I was introduced to the role that most aligned with my personality: Product Manager (Microsoft calls it "Program Manager"). I was building empathy with customers and end-users, collaborating with teammates and stakeholders from different domain expertise, solving problems with a creative lens, communicating and presenting to executives, all while not writing a single line of code!
I'll still get the occasional self-doubt, imposter syndrome, and the dreaded aforementioned question every PM receives at least a handful of times in their career: "...but, what do you actually do?"
It eerily felt a lot like music production – I was responsible for pulling together the right elements and personnel to deliver on a finished product that ultimately connected with people and made their lives more enjoyable.
I had survived failing multiple classes, weaving through academic probation (twice), and a host of other obstacles in school to having a 10+ year career in Engineering and Product, working on some of the world's most beloved products! Yet, I'll still get the occasional self-doubt, imposter syndrome, and the dreaded aforementioned question every PM receives at least a handful of times in their career: "...but, what do you actually do?"
[Software] Engineers write the code. Designers make the visuals poppin’ (I know, it's much more than that, but walk with me, here.) Marketers market the stuff. Finance people work with the monies, and so on. What about Product Managers?
The role itself has evolved and grown over the past 15+ years. I'll leave it to you to search the web and find many of the think pieces and blog posts about what the role entails, who can do it, why it's needed or not – I'm not (entirely) here for that.
However, what is clear is that the position is part mad science, part art, and generalist enough not to have a single definition. You could be doing "all the things" or none of them, and the position can't exist in a vacuum. It requires deep collaboration.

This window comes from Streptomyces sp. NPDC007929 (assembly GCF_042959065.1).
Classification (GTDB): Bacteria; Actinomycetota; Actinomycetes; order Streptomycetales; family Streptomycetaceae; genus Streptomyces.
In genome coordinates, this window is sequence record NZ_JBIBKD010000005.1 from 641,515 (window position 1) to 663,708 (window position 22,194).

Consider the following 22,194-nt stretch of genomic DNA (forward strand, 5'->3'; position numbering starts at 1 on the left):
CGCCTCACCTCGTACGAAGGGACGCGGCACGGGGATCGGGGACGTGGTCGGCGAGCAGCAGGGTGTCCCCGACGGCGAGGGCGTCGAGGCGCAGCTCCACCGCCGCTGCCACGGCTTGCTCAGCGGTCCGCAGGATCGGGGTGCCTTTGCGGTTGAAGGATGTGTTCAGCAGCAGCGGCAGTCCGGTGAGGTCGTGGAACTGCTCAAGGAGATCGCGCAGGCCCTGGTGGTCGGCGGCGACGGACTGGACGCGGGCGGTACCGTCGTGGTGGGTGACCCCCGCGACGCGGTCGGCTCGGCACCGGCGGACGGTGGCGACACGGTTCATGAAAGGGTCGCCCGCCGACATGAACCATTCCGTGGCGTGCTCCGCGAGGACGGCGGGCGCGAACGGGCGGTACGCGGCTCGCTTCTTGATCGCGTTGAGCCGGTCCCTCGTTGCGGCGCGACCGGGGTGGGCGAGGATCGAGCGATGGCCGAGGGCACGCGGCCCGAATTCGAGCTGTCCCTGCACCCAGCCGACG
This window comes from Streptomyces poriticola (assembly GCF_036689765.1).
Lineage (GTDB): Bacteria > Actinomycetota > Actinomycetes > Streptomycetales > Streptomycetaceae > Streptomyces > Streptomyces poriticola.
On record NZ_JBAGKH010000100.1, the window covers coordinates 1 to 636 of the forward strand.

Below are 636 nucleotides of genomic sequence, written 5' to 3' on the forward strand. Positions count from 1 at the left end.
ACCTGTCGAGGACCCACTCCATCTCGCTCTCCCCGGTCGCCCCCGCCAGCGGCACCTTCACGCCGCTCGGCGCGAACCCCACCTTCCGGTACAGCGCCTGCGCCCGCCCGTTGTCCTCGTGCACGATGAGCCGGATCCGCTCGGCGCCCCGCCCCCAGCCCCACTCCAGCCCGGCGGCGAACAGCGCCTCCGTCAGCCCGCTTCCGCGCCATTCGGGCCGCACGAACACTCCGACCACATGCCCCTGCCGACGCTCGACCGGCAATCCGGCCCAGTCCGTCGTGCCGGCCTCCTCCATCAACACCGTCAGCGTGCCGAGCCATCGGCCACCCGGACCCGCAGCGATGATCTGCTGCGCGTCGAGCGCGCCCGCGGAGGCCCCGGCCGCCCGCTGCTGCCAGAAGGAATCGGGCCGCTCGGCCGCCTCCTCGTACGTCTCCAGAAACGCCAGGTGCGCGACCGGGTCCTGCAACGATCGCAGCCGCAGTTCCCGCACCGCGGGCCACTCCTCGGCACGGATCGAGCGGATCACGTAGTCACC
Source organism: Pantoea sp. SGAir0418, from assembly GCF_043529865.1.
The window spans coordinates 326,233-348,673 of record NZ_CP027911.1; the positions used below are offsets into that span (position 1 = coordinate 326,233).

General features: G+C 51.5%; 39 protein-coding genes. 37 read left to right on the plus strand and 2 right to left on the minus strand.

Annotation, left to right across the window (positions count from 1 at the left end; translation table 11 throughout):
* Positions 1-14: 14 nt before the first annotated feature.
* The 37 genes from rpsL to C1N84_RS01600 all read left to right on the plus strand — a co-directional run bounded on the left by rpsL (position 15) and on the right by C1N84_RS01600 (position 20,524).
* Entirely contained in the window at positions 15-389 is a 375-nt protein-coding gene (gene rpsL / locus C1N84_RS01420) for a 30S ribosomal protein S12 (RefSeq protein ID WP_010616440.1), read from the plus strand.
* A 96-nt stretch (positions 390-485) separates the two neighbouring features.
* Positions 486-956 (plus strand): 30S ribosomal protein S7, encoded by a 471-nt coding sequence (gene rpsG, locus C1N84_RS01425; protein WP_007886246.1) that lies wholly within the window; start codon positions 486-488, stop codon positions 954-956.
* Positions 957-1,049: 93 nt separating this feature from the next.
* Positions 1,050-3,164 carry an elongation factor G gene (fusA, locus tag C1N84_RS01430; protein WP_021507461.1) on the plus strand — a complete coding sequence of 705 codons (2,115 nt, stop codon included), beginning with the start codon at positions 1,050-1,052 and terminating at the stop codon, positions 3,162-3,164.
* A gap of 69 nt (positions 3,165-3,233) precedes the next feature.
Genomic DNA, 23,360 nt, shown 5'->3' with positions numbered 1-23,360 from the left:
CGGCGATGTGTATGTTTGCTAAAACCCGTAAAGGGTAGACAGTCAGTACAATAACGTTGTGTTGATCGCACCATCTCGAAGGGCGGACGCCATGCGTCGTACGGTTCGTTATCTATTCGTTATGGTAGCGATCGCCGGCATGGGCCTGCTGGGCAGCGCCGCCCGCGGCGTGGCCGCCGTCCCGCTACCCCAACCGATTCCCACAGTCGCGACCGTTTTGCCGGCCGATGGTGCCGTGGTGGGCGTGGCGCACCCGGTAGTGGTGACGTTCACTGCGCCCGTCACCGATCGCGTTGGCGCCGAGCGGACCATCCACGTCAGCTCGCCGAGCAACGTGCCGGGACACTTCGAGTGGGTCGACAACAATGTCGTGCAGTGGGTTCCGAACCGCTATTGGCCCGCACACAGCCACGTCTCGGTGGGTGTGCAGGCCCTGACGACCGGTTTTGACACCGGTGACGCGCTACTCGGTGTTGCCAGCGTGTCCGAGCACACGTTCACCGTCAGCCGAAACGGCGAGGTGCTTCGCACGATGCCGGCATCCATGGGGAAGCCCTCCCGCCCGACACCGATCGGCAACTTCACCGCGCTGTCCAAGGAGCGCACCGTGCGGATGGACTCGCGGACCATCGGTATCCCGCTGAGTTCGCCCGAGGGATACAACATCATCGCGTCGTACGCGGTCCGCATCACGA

Putting it all together
So, how does a Product Manager actually show their work? What does a Product Manager's "portfolio" look like?
There has been no tool quite as sophisticated, nuanced, flexible, and dynamic for budding polymaths like myself and, more specifically, Product Management professionals.
- Everything in your ammunition for charting your progress and milestones fits here: blog posts, small wins, big wins, or job changes.
- PM processes are multifaceted. What if you:
- Wrote a functional spec?
- Talked to some users and gained some unique insight?
- Learned a new skill outside of your current domain expertise?
- Collaborated with a new team member?
- Delighted a customer?
- Launched a successful (or failed) product?
All are a part of the PM process, and sharing these moments is welcomed on the Polywork platform. And, of course, an essential aspect of the gig: relationships. Outfitting and optimizing your personal digital identity could lead to you connecting with your next collaborator, mentor, customer, friend, beta tester, ot mate (okay, maybe not...but maybe?!).
The culture of creative technologists and world changers is evident in Polywork. The platform is built with the functionality, tech, tools, and features to make sharing any aspect of your work seamless and fun (so long as it's not confidential, ha).
I'm so glad to have found a place in this industry where I can do my best to positively impact people with technology and the most refined platform to share that journey with the world in Polywork.